It seems like strict traditional Muslim clothing are going to be forced down our throats, whether we like it or not.
The difference between the American women of the ’50s and ’60s (whom wore scarves over their hair as a style statement and at free will) verses these women wearing the hijab is that this is a religious statement.
Any true feminist would be pissed about this. Why? The punishment that a Muslim woman receives for refusing to wear the hijab is to the likes of being brutally beaten, if not killed.
In just two seasons, Indonesian Muslim designer Anniesa Hasibuan has made the hijab her trademark — and dazzled New York fashion week’s catwalk this week by styling it with flowing, iridescent gowns fit for a princess.
Like in her New York show last fall — which cemented her status as a rising star — all of the models who showcased Hasibuan’s autumn/winter 2017 collection sported lustrous gray hijabs that sculpted the facial features while carefully covering the hair.
Other than the hijab, the traditional head and neck covering many Muslim women wear, the 30-year-old designer’s clothes evoked nothing of the “modest Muslim” style that sometimes stirs controversy and exacerbates anti-Muslim sentiment in western countries.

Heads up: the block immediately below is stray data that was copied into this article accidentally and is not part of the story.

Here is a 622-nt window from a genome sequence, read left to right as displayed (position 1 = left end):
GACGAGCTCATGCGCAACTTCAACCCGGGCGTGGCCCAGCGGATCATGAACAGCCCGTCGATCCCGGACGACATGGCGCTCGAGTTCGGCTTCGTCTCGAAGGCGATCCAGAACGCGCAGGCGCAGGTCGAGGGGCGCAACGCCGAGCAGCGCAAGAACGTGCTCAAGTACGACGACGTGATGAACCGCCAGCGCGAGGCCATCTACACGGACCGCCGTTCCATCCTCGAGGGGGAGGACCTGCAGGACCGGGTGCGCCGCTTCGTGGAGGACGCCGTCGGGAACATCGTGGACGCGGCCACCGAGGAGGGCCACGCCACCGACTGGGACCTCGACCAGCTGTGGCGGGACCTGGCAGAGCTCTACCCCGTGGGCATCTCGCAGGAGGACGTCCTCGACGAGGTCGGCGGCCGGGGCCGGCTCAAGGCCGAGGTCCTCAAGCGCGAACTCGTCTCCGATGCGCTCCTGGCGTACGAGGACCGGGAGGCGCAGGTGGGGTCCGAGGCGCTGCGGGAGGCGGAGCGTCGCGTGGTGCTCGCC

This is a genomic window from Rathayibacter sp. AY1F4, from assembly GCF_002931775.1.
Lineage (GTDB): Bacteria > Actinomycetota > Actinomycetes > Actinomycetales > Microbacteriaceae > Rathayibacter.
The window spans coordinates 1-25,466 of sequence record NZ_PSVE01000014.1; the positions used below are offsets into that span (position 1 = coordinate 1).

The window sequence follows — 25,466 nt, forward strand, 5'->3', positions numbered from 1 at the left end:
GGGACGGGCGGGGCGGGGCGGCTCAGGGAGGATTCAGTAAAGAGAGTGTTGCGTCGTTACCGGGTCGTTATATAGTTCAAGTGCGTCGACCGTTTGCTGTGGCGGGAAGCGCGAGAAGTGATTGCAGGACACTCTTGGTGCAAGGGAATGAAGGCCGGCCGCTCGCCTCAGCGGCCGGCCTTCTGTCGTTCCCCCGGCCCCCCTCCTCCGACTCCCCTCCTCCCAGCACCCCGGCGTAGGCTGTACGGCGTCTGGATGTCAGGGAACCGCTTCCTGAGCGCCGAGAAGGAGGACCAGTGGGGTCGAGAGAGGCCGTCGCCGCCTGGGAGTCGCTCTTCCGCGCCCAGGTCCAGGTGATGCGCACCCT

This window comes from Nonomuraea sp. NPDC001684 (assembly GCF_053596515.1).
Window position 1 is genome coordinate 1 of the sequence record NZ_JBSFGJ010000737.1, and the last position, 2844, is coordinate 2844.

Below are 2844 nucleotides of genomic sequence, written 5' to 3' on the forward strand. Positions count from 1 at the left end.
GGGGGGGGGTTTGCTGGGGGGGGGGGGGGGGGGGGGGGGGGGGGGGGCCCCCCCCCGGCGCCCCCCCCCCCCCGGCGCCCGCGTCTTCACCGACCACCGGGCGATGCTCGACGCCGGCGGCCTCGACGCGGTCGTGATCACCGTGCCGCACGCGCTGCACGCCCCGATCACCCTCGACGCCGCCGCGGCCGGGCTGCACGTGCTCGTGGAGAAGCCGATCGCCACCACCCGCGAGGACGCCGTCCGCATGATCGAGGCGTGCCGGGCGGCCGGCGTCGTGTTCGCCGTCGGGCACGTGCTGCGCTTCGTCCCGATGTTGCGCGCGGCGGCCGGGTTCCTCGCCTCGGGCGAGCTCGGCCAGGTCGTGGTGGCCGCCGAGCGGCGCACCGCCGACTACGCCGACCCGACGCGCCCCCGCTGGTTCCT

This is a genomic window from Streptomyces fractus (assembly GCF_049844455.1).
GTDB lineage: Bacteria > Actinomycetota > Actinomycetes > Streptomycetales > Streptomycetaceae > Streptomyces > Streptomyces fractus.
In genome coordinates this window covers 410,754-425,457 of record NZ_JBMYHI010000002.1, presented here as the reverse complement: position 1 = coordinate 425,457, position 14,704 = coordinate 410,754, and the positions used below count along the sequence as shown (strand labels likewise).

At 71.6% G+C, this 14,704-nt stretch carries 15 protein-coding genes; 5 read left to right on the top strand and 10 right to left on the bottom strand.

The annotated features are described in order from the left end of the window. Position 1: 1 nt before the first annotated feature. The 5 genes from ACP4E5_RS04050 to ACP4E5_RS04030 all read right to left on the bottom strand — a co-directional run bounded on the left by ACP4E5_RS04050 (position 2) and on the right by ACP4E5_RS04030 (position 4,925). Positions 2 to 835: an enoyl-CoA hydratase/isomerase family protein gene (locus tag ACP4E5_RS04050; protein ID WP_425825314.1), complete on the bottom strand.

On the contrary, Hasibuan’s collection features shimmering, on-trend pleats, silver and golden ruffles, and long trains adorned with pearls, glitter or embroidery that recalled royalty of the Middle Ages.
The models were not chosen at random — the young designer held casting calls specifically seeking first and second-generation immigrants, seeking to show that “fashion is for everybody.”
“There is beauty in diversity and differences — something we should not be afraid of” she told AFP, speaking through an interpreter.
“I believe being a fashion designer can bring a lot of changes — and beautiful changes, of course.”